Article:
David Malone‘s documentary on 4 brilliant minds whose genius could not save them from their tragic deaths. Cantor, Boltzman, Godel and Turing.
Mathematican Georg Cantor (1845 -1918) was the first to make any real headway into the seemingly impossible concepts, contradictions and impenetrable mathematics of infinity. It drove him mad and he ended up dying in a sanatorium.
Ludwig Boltzman (1844 – 1906) was a hugely influential Austrin physicist who advocated atomic theory when it was still purely theoretical. His theories, and their lack of acceptance among his contemporaries, drove him into great depression and he eventuall killed himself. Tragically his suicide came just before experiments were to prove his theories correct.
Kurt Godel (1906 – 1978) was a mathematician, philospher and one of the greatest logicians of all time. He turn the world of mathematics upside down with his incompleteness theorems, which proved that there were certain things within mathematics that were fundamentally unknowable. A great friend of Alber Einstein, and a permanent member of the famous Institute of Advanced Study at Princeton, he suffered greatly from paranoia in later life and wouldn’t eat for fear of being poisoned. Perhaps unsurprisingly he eventually starved himself to death.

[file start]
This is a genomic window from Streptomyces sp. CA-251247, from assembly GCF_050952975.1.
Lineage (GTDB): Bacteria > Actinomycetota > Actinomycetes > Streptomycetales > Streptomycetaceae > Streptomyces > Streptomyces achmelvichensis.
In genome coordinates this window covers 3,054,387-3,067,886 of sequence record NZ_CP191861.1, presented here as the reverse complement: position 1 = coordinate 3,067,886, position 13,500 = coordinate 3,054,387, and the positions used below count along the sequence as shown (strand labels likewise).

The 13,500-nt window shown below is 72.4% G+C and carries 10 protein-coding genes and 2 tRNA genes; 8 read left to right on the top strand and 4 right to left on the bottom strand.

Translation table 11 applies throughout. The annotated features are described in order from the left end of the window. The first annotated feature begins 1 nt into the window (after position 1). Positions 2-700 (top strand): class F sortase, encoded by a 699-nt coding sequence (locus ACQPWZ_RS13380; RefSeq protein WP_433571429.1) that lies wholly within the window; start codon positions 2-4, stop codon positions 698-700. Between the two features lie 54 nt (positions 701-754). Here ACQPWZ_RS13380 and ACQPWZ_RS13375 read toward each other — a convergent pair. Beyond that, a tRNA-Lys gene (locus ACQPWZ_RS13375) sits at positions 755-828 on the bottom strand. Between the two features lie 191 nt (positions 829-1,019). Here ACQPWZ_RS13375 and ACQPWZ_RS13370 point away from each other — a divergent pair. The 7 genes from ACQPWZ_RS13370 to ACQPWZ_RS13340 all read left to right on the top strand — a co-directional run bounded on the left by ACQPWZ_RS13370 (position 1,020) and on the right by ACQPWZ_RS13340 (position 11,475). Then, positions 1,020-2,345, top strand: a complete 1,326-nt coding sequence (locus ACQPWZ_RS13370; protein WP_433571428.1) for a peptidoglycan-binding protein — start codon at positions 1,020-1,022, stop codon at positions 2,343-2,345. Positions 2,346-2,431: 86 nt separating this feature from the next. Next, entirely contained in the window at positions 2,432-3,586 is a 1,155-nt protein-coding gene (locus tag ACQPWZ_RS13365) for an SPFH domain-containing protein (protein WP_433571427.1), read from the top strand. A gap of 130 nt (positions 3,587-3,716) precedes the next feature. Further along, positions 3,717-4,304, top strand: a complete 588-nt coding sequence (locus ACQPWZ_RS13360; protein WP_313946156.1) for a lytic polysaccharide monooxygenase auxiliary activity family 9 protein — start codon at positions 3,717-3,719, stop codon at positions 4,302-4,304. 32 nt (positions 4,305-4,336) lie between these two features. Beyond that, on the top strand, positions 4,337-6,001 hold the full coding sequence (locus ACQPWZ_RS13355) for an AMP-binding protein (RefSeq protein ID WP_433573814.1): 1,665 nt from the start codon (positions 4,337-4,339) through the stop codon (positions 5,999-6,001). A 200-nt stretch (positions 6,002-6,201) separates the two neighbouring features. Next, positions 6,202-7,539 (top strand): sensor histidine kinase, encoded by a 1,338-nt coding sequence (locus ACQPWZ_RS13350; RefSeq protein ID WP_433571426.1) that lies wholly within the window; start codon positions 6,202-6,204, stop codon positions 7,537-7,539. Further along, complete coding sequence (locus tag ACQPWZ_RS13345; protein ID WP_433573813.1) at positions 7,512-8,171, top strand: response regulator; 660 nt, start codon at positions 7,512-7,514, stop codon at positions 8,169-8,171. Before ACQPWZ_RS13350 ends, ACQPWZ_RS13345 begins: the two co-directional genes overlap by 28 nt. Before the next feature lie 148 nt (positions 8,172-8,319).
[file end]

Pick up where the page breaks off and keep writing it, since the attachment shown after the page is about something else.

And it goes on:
Alan Turing (1912 – 1954) was one of the greatest and most influential minds of the 20th century. He is also one of its most tragic figures. It could be argued that no individual has so greatly shaped the world we live in today. A brilliant mathematician and logician he often called the father of computer science and artificial intelligence, his theories are the basis for all the computer programming that dominate the world around us. At Bletchley Park, he also played a key role in cracking the Enigma machine, breaking German military cyphers and thus changing the course of the war. In a just world Turing’s statue would be on every street corner. In reality he suffered one of the greatest injustices in modern times. In 1952, just 7 years after the end of the war, he was prosecuted under English law for his homosexuality and was offered the choice of imprisonment or chemical castration. Unwilling to go to jail he was put on a course of female hormones which drove him into a deep depression. At the age of 41 he took his own life by eating an apple laced with cyanide. We can only imagine what further contributions he would have made to the world had he lived.